When Ross Pearson is in the Octagon on Friday night, he’ll be announced as fighting out of Sunderland, England. He also spends much of his time in San Diego, Calif., training at Alliance MMA.
But make no mistake: Pearson is the closest thing to an Australian native that the UFC has in a headlining spot at UFC Fight Night on Fight Pass in Sydney.
"I’m pretty much an adopted Aussie," Pearson said.
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The rising lightweight, who meets Al Iaquinta in the co-main event, was just in Australia back in September for his wedding to Kristie McKeon, a former UFC Octagon girl who grew up an hour north of Sydney. Pearson and McKeon got married at the Great Barrier Reef and plan to settle in Australia’s largest city when Pearson’s fighting career is over.
"I fell in love with Sydney the very first time I came here," Pearson said. … "It’s a very special place to me. Once I’m done competing, I’ll live here and I’ll bring my kids up as Australian kids."
No, this is not quite Conor McGregor fighting in Dublin, but competing in Sydney has significant meaning to Pearson. If this card wasn’t in Australia, he probably wouldn’t be fighting on it at all. But after knocking out Gray Maynard in August, the Brit made sure UFC brass knew how important it was for him.
It’s a very special place to me. Once I’m done competing, I’ll live here and I’ll bring my kids up as Australian kids.
For Pearson (16-7, 1 NC), the bout against Iaquinta represents a huge opportunity. A win could vault him into the UFC’s official lightweight contender rankings, the first step toward his 2015 game plan of getting a title shot.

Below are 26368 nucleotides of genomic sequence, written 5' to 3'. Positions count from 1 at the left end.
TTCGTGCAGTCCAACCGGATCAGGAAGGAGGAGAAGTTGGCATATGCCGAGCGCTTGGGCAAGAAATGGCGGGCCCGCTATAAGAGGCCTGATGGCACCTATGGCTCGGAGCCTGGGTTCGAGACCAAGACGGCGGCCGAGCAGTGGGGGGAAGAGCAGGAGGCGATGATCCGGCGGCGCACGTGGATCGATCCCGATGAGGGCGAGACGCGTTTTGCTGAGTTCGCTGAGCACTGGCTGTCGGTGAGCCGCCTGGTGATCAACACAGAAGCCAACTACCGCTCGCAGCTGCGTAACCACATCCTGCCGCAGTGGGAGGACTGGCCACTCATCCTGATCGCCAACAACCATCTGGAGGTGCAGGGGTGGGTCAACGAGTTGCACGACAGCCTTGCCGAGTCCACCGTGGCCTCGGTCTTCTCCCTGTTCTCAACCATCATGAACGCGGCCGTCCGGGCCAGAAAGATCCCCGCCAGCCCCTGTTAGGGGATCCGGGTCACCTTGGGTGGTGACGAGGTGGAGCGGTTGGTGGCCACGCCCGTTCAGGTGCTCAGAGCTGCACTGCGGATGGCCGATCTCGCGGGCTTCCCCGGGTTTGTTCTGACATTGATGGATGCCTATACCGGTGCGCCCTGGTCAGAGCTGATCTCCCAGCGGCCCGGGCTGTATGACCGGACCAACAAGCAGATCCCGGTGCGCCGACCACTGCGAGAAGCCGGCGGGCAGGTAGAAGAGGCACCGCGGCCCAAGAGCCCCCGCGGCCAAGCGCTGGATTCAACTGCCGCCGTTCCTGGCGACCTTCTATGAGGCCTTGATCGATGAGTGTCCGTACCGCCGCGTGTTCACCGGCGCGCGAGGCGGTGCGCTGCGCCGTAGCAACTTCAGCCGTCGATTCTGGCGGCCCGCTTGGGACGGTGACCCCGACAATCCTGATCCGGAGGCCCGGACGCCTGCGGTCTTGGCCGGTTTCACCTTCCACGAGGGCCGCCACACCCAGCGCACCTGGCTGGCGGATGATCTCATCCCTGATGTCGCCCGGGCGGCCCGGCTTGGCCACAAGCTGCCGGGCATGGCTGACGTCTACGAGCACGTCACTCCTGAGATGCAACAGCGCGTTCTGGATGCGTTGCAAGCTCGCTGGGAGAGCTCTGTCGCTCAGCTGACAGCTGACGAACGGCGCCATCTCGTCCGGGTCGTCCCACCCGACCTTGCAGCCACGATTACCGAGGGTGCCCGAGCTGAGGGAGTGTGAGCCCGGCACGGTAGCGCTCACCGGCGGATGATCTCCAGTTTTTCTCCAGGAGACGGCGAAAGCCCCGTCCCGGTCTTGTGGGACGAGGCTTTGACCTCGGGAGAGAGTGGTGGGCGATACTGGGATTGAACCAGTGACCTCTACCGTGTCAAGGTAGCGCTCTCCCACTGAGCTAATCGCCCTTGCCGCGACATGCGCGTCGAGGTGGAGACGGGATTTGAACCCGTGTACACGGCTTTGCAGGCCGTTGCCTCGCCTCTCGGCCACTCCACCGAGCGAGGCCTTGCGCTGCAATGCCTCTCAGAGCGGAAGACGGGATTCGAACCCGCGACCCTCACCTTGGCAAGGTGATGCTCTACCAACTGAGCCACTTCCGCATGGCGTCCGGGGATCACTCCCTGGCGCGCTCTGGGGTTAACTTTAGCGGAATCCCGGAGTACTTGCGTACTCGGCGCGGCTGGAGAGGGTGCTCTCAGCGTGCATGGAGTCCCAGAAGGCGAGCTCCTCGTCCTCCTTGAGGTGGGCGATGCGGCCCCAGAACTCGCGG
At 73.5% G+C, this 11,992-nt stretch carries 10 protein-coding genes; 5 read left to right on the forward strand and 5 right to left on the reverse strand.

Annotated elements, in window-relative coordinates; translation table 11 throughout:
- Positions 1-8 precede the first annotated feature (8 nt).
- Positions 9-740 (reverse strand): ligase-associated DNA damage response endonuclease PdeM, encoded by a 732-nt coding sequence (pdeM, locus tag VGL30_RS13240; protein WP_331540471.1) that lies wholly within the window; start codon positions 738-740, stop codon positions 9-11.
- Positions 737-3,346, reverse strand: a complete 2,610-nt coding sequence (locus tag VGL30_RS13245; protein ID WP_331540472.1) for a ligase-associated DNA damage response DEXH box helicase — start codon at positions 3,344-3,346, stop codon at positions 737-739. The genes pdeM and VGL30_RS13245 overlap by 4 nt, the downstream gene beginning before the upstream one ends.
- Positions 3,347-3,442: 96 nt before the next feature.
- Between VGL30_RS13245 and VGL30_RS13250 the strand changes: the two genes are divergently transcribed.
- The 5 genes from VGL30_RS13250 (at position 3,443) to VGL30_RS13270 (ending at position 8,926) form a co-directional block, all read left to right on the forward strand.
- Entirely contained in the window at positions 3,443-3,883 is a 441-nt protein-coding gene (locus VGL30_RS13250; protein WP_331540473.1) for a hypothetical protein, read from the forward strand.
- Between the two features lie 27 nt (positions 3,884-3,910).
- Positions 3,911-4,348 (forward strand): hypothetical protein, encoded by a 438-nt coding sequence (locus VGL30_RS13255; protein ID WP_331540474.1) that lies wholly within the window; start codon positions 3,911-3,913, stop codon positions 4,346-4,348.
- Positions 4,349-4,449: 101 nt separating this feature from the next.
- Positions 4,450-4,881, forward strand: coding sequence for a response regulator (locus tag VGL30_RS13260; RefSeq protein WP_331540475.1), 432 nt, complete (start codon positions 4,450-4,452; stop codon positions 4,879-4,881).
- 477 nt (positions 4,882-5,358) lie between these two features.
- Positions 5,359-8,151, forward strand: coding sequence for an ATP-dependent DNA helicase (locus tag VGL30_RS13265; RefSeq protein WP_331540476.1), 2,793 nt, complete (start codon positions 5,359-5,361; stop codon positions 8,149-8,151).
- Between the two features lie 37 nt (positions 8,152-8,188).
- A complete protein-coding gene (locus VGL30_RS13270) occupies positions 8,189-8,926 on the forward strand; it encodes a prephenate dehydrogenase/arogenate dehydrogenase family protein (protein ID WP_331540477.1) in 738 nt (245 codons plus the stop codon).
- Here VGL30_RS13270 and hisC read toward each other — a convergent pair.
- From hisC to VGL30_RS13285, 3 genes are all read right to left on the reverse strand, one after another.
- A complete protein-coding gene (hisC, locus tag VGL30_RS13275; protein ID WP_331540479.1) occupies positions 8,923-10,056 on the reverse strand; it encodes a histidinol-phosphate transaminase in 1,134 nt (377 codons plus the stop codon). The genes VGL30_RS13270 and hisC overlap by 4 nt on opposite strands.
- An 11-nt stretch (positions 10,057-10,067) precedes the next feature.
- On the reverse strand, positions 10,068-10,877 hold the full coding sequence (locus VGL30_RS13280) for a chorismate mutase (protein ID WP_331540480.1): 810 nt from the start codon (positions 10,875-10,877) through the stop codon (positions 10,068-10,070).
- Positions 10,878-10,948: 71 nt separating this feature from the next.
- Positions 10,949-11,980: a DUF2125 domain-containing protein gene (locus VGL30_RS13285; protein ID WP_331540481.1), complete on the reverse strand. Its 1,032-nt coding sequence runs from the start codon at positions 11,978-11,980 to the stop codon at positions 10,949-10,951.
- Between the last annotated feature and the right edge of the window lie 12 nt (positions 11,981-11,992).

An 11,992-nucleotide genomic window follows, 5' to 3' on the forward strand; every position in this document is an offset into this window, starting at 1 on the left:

"I want to showcase what I can do and make a statement to the UFC and the world that I’m here," Pearson said. "I’m a challenger and I’m coming for the belt."
The first half of this year wasn’t so kind to Pearson. He injured his knee and had to pull out of a March bout with Melvin Guillard in his actual home country of England. Then, in June, he put forth a complete performance against Diego Sanchez, but the judges somehow scored the bout for Sanchez. Pearson rallied a bit by finishing Maynard, a previously ranked fighter, by TKO in the second round.
All in all, Pearson has just one loss since returning to lightweight after a stint at featherweight, and that wasn’t really a loss. If the lightweight rankings went to 20, Pearson would absolutely be on the list.
Pearson, 30, admits fighting Iaquinta is risky, but he isn’t ranked, nor is he as well known as Pearson himself. Pearson compares it to when UFC Hall of Famer Chuck Liddell chose to fight Renato "Babalu" Sobral in 2002 when he had already earned a light heavyweight title shot against Randy Couture.
"I could have sat out and waited for a ranked opponent, but that’s not me," Pearson said.
Besides, this was his best chance at getting on the Sydney card. And he had no intention of passing that up.
"It’s my favorite city in the world," Pearson said. "The weather is beautiful, the girls are beautiful. The sun is always shining. There are nice beaches. What much more could I ask for?"